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Sunday, Aug 14, 2022
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Secession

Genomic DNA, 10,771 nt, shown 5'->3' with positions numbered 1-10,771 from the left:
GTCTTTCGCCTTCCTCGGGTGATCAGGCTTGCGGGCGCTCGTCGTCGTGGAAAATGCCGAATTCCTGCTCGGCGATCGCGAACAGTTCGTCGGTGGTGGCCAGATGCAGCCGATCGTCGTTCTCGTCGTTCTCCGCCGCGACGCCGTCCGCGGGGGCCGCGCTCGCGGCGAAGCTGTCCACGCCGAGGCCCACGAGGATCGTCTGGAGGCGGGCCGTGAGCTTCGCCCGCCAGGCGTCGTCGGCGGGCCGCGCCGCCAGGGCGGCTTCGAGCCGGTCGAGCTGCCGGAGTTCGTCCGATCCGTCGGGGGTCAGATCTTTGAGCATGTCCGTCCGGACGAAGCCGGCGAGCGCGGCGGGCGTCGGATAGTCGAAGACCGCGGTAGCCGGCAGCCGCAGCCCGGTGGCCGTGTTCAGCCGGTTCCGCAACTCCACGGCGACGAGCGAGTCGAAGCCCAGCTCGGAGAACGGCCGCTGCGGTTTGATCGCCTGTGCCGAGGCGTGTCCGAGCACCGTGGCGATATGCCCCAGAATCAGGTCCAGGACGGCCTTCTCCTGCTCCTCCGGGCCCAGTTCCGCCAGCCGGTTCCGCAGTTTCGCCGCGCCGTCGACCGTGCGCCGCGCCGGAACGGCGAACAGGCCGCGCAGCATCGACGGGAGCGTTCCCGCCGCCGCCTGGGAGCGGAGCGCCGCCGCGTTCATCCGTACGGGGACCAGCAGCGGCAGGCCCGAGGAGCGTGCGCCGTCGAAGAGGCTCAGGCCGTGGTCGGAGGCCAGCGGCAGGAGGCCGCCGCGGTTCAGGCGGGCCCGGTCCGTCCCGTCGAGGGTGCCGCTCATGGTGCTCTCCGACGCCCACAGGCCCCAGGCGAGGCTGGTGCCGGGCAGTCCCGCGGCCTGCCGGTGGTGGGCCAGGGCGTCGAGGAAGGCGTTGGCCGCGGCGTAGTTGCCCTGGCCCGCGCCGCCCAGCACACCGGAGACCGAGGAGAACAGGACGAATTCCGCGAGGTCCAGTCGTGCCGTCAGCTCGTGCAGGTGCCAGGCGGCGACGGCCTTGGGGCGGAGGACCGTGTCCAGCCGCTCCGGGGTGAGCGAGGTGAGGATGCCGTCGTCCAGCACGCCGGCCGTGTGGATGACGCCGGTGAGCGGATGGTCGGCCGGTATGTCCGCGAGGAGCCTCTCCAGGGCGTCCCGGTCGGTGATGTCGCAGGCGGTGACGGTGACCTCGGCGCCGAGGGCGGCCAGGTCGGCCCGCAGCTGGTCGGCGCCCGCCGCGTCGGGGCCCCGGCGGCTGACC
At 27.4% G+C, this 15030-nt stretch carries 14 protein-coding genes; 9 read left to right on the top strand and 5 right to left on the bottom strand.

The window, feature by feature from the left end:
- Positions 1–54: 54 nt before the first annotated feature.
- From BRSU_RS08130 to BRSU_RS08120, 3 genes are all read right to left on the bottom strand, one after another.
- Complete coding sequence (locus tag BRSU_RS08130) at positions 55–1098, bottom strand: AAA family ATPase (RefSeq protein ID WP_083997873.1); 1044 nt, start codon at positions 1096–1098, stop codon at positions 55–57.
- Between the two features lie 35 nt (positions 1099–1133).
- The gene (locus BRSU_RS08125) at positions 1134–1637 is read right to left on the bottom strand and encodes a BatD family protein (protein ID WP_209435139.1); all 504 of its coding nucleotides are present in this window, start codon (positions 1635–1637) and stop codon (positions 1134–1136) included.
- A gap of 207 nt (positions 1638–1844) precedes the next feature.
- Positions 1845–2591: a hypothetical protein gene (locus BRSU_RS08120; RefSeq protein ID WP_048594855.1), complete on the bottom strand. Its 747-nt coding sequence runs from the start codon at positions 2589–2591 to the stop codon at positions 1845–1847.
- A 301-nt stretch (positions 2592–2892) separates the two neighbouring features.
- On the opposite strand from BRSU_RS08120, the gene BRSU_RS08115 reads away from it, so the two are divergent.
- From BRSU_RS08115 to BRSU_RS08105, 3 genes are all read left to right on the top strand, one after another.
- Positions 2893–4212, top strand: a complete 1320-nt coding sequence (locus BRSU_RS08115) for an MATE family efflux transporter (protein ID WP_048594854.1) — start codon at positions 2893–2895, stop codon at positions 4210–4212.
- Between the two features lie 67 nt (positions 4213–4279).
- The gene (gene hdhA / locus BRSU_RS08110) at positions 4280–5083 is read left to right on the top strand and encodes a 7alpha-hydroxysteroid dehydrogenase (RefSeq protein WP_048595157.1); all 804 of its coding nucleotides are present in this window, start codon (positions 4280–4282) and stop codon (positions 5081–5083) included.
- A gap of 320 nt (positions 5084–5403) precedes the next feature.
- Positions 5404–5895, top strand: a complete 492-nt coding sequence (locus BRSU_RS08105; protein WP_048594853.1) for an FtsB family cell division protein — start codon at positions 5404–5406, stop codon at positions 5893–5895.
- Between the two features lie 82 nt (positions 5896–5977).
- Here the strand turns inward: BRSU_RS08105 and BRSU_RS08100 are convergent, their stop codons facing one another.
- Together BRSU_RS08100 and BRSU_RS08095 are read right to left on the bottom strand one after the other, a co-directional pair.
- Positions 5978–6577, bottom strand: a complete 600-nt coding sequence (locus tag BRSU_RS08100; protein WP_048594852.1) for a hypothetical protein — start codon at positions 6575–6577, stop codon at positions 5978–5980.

SHELLY GARCIA Staff Reporter Proponents of San Fernando Valley secession have enlisted the aid of 11 local businesses for their petition drive to study the feasibility of the Valley breaking away from the rest of Los Angeles. Valley Voters Organized Toward Empowerment, or VOTE, hopes to gather 135,000 signatures to require the Local Agency Formation Commission of Los Angeles to initiate the study. The group is using the businesses as checkpoints where Valley residents can pick up petitions or, in some cases, sign them at the location. “The biggest problem in such an effort of such diverse geography is the logistics,” said Jeff Brain, VOTE’s president. “So we tried to find chains with an evenly distributed mix of businesses.” So far, 23 different outlets including five branch offices of American Pacific State Bank, seven Kentucky Fried Chicken stores and five Jiffy Lube shops are participating in the effort. VOTE is continuing to recruit additional companies, officials said. The shopkeepers represent a cross section of views on secession. Some, like Sam Hashim, who owns the KFC restaurants participating in the drive, would like to see the Valley get its own government. “I don’t like to go down to L.A. This way we would have our own processes,” he said. But most others say they’ve taken up the cause because they want more information on what secession might mean for them and the community. “I’m not saying I’m pro or con,” said Kenneth Gerston, chief executive of Continental Coin Corp., a Sherman Oaks store that specializes in buying and selling jewelry and foreign currency. “But we certainly need the analysis.” Most merchants said they don’t see the petition drive as a political issue. “It’s not a petition to secede, it’s a petition to get the facts,” said Tony Fanticola, owner of 13 Jiffy Lubes in the Valley and L.A. “If I want to know, my customers would want to know too.” At Northridge Pharmacy & Gift Gallery, owner Barry Pascal has trained his staff to gather signatures. Pascal said that clerks ask pharmacy customers if they’ve signed the petition, and, if a customer is not aware of what it is, they explain it and answer any questions. “I’ve been explaining it to one person, and four other people will come up and sign it,” said Pascal, who estimates that he has collected over 100 signatures in just one-and-a-half weeks. Pascal, who is not a member of VOTE, said that until now, allowing the sale of Girl Scout cookies outside the front door was about as much activism as he’s allowed. But he believes that the success of the petition drive is critical if the Valley is to wield any political clout in the future. “If we don’t get this to LAFCO, we’ll deliver the most powerful negative message about the San Fernando Valley; that you (government) don’t have to reckon with us; you don’t have to listen to us and you don’t have to pay attention to us,” he said. Others are more pragmatic about their participation. “I just did this as a favor to a woman who is a customer,” said Alan Kaminsky, the owner of PostNet, a mailing services company in Chatsworth. “I would like to see it pass, but if it doesn’t, it doesn’t.” Kaminsky does not solicit his customers, instead posting a sign that announces the availability of the petitions. “I have the petitions on the counter,” he said. “It’s up to people whether they want to sign.” A few merchants, however, said they do harbor some concerns about alienating customers by agreeing to participate in the drive. “I’m sticking my neck out,” said Kathy Anthony, owner of Kathy’s Kreatures, a tailor shop in Sunland, an activist who recently helped win approval for the Red Tail Golf and Equestrian Project. “I had people call me and say, ‘I’ll never walk into the store again,'” Anthony said of the reaction she got to her Red Tail efforts. But in the Valley at least, the petition drive has proven to be far less inflammatory than land-use issues such as Red Tail. Sonny Laubhan, co-owner of Hair in L.A., a salon in Tarzana, is one of a number of participants who said he’s gotten very little feedback from customers, one way or another. Then too, Laubhan said a business like his may be fairly insulated from backlash. “Personally, if you find somebody who’s doing your hair right, he’s got to do a whole lot wrong to turn you off,” Laubhan said. Business consultants say that participating in a drive such as the one to study Valley cityhood actually may enhance a retailer’s standing in the community. “It can make the store look like a concerned neighbor,” said Lynne Doll, executive vice president and partner at Rogers & Associates, a Century City public relations firm. Doll said efforts like these often make customers feel more loyal to a retailer, provided customers share the same opinions. “All of us want to work with people who think similarly.” Indeed, James Ganatta, a customer at the Northridge Pharmacy, who had already signed the petition elsewhere, was glad to see the store taking part in the petition drive. “My first impression is, it shows a community involvement,” he said. The store owners who have agreed to participate said that it is too early to tell how successful their efforts have been. The petition drive is expected to last 60 days.

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